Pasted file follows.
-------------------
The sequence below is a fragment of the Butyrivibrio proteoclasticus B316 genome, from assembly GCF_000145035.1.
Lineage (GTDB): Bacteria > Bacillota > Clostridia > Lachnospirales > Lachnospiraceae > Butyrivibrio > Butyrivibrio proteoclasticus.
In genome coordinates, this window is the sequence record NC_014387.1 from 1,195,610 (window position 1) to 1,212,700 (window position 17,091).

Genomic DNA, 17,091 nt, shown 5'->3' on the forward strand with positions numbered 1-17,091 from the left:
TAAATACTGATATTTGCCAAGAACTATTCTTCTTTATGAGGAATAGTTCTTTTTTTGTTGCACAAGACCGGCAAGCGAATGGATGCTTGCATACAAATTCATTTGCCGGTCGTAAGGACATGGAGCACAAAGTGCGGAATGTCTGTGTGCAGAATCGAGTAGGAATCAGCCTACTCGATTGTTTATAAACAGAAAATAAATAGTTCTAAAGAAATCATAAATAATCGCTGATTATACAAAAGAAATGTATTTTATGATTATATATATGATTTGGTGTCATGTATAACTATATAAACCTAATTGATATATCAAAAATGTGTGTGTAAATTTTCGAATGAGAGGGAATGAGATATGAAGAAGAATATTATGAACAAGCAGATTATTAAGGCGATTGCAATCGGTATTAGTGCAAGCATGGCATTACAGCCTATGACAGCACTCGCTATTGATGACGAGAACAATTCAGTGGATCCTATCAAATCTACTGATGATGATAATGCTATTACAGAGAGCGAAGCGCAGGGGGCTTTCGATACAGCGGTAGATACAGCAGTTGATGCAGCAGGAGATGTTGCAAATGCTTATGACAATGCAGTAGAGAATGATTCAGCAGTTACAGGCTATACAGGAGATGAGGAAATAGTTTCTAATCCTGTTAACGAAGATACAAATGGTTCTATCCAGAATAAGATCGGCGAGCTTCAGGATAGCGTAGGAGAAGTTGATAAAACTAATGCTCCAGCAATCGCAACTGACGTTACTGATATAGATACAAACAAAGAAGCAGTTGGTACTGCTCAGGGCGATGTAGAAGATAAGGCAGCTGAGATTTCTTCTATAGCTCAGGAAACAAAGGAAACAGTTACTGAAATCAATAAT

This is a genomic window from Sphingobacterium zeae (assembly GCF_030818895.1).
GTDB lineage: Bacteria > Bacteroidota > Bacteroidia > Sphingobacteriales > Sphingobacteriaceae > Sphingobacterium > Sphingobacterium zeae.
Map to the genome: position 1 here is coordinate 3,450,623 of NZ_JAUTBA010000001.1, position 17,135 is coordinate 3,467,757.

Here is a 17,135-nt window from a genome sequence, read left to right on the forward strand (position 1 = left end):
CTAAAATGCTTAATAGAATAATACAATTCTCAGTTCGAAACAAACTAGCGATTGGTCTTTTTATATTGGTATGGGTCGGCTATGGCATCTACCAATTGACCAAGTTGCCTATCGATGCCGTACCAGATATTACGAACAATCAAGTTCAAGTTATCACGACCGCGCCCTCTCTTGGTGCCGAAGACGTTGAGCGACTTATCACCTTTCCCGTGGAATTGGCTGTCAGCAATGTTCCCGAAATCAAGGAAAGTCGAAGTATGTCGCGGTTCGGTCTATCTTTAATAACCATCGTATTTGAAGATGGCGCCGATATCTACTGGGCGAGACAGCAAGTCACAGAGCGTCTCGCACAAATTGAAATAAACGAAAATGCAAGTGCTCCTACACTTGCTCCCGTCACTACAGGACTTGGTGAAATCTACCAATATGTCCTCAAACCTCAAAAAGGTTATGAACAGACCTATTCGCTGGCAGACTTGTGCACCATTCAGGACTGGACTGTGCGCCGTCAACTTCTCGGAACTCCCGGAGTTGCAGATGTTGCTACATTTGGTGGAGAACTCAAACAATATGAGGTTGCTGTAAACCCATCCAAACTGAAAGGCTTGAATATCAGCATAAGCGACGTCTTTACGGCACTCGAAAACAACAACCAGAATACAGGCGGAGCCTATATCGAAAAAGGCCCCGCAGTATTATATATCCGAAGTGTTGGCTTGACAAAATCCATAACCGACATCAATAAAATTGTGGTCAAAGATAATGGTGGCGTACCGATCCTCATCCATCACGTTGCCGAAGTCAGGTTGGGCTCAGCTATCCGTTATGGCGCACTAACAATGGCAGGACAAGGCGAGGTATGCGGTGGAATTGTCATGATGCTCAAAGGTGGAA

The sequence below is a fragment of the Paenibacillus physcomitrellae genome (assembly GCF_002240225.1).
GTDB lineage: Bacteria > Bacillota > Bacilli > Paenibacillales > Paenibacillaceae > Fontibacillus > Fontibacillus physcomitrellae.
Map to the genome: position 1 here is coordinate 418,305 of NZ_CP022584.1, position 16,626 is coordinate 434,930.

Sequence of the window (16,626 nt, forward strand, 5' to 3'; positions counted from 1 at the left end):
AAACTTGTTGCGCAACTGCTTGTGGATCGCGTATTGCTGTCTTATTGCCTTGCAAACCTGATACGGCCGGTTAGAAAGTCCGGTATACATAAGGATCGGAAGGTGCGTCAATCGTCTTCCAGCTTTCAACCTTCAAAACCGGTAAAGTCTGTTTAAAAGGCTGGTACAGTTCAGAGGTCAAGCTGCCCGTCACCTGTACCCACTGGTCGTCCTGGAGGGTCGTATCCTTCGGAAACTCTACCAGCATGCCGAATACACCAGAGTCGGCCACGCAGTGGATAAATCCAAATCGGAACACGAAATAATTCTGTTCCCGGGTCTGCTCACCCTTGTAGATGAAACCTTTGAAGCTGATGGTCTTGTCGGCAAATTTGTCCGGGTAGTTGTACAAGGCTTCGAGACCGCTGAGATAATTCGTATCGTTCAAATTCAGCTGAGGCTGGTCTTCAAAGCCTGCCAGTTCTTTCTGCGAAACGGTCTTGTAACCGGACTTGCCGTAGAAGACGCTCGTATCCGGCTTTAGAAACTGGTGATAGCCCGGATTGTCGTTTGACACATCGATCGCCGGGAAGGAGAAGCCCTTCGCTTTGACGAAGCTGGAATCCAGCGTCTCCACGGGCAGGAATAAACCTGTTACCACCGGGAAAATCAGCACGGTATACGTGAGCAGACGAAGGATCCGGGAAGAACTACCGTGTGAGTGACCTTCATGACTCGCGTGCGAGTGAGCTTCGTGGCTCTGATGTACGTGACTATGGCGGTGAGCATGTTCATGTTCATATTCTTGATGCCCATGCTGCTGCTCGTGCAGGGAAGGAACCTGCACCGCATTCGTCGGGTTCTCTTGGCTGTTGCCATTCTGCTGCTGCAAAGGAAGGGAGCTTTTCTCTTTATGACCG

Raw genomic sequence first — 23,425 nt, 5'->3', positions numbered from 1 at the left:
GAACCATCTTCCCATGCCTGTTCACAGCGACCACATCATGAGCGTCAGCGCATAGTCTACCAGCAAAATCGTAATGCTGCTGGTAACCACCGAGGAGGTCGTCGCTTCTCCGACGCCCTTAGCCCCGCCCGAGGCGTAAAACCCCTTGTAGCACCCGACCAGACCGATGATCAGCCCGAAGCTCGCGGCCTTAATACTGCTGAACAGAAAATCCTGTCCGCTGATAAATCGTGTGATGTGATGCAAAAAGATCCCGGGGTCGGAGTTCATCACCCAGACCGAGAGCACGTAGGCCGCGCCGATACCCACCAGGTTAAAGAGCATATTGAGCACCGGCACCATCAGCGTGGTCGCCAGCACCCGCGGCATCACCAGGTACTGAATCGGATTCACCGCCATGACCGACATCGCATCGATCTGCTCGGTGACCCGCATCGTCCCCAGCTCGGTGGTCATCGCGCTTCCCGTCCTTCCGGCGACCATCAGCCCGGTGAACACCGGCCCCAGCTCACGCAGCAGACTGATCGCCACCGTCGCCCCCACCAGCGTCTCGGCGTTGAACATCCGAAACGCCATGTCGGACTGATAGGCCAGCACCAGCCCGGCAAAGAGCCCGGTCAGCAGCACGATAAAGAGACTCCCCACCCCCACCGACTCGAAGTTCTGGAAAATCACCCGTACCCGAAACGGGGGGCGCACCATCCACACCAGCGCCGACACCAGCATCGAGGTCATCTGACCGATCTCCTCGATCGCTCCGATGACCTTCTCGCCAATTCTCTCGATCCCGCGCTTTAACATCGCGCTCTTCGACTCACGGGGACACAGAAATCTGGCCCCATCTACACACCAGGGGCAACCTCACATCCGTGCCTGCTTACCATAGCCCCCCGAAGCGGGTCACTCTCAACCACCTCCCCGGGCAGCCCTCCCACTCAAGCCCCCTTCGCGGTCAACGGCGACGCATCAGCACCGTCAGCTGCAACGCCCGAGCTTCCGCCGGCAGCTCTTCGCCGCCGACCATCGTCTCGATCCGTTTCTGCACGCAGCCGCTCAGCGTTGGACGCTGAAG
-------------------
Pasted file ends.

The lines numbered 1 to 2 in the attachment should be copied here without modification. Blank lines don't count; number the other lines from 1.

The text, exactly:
The sequence below is a fragment of the Butyrivibrio proteoclasticus B316 genome, from assembly GCF_000145035.1.
Lineage (GTDB): Bacteria > Bacillota > Clostridia > Lachnospirales > Lachnospiraceae > Butyrivibrio > Butyrivibrio proteoclasticus.